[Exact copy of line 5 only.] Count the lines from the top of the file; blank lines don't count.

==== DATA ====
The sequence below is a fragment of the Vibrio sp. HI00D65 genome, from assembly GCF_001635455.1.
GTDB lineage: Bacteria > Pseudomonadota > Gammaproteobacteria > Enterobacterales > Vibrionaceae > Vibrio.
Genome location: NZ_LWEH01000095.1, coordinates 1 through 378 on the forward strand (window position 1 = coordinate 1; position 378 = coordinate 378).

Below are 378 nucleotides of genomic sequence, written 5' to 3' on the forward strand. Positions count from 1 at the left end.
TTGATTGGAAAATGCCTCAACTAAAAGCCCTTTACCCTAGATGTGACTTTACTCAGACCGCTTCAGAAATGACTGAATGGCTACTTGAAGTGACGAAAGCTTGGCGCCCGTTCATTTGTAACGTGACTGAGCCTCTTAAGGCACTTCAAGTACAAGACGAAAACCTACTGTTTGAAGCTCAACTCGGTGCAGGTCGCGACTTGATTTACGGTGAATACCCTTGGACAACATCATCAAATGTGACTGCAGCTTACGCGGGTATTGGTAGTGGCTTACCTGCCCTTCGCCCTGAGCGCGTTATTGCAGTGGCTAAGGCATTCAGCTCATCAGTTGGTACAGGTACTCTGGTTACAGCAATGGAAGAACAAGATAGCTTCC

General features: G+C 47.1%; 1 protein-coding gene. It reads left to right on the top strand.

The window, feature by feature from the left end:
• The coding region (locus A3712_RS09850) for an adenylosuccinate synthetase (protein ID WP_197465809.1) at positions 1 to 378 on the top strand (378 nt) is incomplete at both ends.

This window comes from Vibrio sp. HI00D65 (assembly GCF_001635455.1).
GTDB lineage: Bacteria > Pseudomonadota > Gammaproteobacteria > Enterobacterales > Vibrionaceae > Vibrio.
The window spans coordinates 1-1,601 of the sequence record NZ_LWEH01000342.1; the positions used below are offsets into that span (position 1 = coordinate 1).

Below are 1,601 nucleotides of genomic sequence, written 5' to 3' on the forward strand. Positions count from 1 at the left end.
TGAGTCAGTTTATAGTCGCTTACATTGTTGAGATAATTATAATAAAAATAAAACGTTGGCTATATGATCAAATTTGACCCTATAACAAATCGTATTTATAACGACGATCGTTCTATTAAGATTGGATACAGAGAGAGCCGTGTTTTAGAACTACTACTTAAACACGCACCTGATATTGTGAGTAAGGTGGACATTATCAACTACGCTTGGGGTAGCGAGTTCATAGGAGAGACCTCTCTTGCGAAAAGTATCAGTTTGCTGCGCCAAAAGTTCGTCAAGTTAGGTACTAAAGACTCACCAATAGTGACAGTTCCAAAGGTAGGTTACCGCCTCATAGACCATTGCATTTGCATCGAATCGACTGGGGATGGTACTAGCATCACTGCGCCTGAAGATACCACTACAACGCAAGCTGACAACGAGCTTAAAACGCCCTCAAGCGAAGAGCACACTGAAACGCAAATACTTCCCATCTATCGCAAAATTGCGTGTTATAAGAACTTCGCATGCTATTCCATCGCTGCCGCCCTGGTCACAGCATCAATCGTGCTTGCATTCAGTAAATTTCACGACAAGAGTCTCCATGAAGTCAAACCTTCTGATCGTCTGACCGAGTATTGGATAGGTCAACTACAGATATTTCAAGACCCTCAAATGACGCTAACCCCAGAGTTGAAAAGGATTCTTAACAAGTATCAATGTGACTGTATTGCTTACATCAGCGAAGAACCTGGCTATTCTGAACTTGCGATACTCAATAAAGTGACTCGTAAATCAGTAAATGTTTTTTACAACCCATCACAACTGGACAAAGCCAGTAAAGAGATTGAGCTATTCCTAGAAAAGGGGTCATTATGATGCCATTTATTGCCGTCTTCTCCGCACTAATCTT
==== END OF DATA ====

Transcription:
TTGATTGGAAAATGCCTCAACTAAAAGCCCTTTACCCTAGATGTGACTTTACTCAGACCGCTTCAGAAATGACTGAATGGCTACTTGAAGTGACGAAAGCTTGGCGCCCGTTCATTTGTAACGTGACTGAGCCTCTTAAGGCACTTCAAGTACAAGACGAAAACCTACTGTTTGAAGCTCAACTCGGTGCAGGTCGCGACTTGATTTACGGTGAATACCCTTGGACAACATCATCAAATGTGACTGCAGCTTACGCGGGTATTGGTAGTGGCTTACCTGCCCTTCGCCCTGAGCGCGTTATTGCAGTGGCTAAGGCATTCAGCTCATCAGTTGGTACAGGTACTCTGGTTACAGCAATGGAAGAACAAGATAGCTTCC